A new experimentat technique for the investigation of drilling-fluid induced borehole instability in shales is introduced. Pressure transmission transients are used to study pressure penetration in shales, the latter being a main shale-destabilising mechanism. The pressure transmission method provides a powerful tool for the fundamental study of shale-fluid interactions and for development of improved water-based mud formulations to promote borehole stabilisation in shales. The capabilities of the method are illustrated by permeability measurements made in low-permeability shales. In addition, a wide range of conventional and new mud systems is screened and the shale-stabilising performance of these systems is assessed. It is argued that the strategy for promoting borehole stability in shales through improved mud formulation should be based on maintaining pressure isolation between wellbore and formation.
Borehole instability in shales is a prime technical problem area in oil- and gas-well drilling. Costs for the industry spent on shale stability problems have been estimated at $500 million/year. Shale drilling is notoriously difficult when using water-based drilling fluids, which are now replacing technically superior, but environmentally unacceptable, oil-based muds. Past efforts to improve water-based fluid formulations for shale drilling have been hampered by an imperfect understanding of the fluid properties required to prevent the onset of borehole failure. Recent studies of shale-fluid interactions [1–4], however, have revealed many of the underlying causes of borehole instability and have suggested a new approach to water-based mud design. This development has been aided by a growing awareness that the design of improved water-based muds greatly benefits from laboratory techniques that can realistically simulate downhole shale-fluid interactions. As a result, new downhole simulation techniques are replacing inaccurate and outdated techniques in drilling fluid rerearch. This paper introduces a new technique based on pressure transmission measurements, for monitoring fluid transport and associated pore-pressure effects in shales.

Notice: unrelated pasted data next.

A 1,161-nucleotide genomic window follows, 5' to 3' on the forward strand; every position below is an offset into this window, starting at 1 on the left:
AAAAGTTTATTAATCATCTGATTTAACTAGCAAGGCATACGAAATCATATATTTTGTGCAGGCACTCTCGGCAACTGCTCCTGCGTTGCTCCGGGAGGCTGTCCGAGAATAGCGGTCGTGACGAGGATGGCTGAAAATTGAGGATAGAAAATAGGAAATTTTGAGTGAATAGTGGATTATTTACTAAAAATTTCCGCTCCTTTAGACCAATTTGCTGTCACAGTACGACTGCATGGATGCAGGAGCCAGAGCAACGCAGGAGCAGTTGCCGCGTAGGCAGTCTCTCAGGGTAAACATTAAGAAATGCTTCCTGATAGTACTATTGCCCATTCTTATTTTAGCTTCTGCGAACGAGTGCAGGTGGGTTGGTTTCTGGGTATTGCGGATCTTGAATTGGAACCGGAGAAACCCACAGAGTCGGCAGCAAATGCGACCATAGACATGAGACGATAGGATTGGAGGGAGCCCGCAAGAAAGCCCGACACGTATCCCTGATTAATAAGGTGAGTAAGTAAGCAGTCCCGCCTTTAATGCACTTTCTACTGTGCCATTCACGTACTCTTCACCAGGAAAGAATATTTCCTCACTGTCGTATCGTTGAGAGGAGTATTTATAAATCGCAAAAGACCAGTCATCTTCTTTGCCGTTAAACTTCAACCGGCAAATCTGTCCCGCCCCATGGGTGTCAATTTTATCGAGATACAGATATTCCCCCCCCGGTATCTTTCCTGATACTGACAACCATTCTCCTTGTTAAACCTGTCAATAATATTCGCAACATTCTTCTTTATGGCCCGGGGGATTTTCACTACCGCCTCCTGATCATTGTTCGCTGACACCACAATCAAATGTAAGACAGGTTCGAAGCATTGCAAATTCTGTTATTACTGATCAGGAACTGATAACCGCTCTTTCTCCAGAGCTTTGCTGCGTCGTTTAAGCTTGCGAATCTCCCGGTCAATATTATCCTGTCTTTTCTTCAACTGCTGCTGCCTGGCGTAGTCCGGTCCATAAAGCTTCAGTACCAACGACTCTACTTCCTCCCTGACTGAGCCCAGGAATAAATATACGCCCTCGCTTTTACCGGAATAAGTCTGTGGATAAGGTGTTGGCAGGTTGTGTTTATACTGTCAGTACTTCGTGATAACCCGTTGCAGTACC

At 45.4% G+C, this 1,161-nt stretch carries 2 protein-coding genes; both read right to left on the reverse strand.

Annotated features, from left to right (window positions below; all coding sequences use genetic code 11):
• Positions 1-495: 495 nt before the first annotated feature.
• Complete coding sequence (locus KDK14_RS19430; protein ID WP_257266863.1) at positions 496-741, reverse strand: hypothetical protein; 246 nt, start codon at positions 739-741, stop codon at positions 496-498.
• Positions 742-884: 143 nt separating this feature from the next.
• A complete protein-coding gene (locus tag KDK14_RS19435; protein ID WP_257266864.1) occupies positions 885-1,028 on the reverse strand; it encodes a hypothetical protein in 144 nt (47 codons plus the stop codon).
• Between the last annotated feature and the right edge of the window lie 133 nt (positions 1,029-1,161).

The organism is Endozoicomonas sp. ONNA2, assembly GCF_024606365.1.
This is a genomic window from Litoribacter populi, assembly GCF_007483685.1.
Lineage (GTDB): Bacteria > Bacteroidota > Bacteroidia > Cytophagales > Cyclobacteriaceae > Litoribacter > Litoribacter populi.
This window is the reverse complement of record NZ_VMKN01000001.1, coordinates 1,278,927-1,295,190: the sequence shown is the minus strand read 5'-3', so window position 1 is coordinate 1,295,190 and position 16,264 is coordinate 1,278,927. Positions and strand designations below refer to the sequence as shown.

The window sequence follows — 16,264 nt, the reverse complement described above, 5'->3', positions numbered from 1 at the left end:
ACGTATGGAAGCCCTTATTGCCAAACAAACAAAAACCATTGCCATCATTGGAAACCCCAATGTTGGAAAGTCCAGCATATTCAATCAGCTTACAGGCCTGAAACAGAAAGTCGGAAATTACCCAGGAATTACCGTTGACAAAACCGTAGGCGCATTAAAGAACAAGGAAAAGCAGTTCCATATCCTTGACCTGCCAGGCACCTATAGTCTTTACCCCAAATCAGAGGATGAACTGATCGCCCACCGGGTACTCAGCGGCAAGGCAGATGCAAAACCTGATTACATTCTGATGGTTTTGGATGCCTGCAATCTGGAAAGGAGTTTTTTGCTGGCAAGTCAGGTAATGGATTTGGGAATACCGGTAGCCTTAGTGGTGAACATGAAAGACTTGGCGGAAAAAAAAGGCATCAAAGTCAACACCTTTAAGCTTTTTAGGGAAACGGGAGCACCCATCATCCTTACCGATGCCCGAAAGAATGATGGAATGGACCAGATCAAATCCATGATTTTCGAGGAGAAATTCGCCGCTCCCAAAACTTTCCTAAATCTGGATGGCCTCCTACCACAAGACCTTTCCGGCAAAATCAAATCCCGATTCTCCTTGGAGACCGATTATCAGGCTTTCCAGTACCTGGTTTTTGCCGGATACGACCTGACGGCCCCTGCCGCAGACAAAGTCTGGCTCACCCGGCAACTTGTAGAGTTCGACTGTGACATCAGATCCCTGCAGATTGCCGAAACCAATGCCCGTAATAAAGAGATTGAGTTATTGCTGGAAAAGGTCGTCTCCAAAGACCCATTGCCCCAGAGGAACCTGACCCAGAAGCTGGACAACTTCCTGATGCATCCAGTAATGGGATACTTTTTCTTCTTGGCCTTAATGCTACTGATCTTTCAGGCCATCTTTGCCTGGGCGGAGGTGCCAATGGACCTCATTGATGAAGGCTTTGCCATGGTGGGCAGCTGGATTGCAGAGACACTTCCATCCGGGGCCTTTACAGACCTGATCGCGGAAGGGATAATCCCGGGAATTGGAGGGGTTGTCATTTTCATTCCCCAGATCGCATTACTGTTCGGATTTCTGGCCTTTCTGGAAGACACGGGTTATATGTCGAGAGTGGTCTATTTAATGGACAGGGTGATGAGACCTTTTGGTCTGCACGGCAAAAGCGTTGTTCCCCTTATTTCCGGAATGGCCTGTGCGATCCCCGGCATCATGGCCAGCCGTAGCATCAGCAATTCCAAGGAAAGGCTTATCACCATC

Shales are heterogeneous, low-permeability media of which the matrix consists to a large extent of clays. The forces that act on a shale system can be divided into mechanical and physico-chemical forces. The former include the in-situ stresses, the pore-pressure and mechanical forces in the cementation that may develop in response to tensile or corressive loading. The physico-chemical forces in the clay parts of the shale include the well-known van der Waals force and the double-layer repulsion. Also, at small platelet distances, a variety of short-range forces become important, e.g. oscillatory- and structural forces (for a recent review, see ref. ) All physico-chemical forces combined give rise to the 'hydration stress', which usually is repulsive and has a well-defined direction between two clay platelets. In the inhomogeneously distributed ensemble of clay particles and other shale materials, the preferential direction of the hydration stress is usually averaged out. The hydration effects are then described in terms of a scalar quantity: the 'hydration pressure'.